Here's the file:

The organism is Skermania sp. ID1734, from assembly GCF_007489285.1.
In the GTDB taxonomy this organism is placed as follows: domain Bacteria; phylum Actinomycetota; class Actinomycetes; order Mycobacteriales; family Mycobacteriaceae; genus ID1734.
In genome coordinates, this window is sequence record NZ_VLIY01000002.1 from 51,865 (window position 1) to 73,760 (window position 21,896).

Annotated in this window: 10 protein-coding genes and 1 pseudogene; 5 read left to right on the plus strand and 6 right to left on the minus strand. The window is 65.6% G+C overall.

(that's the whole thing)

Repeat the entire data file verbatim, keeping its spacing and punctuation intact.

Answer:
The organism is Skermania sp. ID1734, from assembly GCF_007489285.1.
In the GTDB taxonomy this organism is placed as follows: domain Bacteria; phylum Actinomycetota; class Actinomycetes; order Mycobacteriales; family Mycobacteriaceae; genus ID1734.
In genome coordinates, this window is sequence record NZ_VLIY01000002.1 from 51,865 (window position 1) to 73,760 (window position 21,896).

Annotated in this window: 10 protein-coding genes and 1 pseudogene; 5 read left to right on the plus strand and 6 right to left on the minus strand. The window is 65.6% G+C overall.